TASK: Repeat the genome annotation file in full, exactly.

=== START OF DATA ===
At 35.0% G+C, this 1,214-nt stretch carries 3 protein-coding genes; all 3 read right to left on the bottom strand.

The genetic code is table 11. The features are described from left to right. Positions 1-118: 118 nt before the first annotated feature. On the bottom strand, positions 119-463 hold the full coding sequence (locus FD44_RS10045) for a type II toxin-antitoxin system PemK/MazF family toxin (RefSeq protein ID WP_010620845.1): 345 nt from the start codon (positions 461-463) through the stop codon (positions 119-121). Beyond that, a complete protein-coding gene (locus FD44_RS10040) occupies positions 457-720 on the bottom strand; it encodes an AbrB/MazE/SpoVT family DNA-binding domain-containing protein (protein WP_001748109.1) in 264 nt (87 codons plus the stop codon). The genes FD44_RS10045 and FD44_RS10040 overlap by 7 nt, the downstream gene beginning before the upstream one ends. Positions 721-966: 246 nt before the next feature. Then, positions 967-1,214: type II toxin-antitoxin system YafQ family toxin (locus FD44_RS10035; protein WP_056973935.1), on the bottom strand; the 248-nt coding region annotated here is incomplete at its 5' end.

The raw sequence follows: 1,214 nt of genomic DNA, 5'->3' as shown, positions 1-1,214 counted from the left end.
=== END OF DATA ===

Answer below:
At 35.0% G+C, this 1,214-nt stretch carries 3 protein-coding genes; all 3 read right to left on the bottom strand.

The genetic code is table 11. The features are described from left to right. Positions 1-118: 118 nt before the first annotated feature. On the bottom strand, positions 119-463 hold the full coding sequence (locus FD44_RS10045) for a type II toxin-antitoxin system PemK/MazF family toxin (RefSeq protein ID WP_010620845.1): 345 nt from the start codon (positions 461-463) through the stop codon (positions 119-121). Beyond that, a complete protein-coding gene (locus FD44_RS10040) occupies positions 457-720 on the bottom strand; it encodes an AbrB/MazE/SpoVT family DNA-binding domain-containing protein (protein WP_001748109.1) in 264 nt (87 codons plus the stop codon). The genes FD44_RS10045 and FD44_RS10040 overlap by 7 nt, the downstream gene beginning before the upstream one ends. Positions 721-966: 246 nt before the next feature. Then, positions 967-1,214: type II toxin-antitoxin system YafQ family toxin (locus FD44_RS10035; protein WP_056973935.1), on the bottom strand; the 248-nt coding region annotated here is incomplete at its 5' end.

The raw sequence follows: 1,214 nt of genomic DNA, 5'->3' as shown, positions 1-1,214 counted from the left end.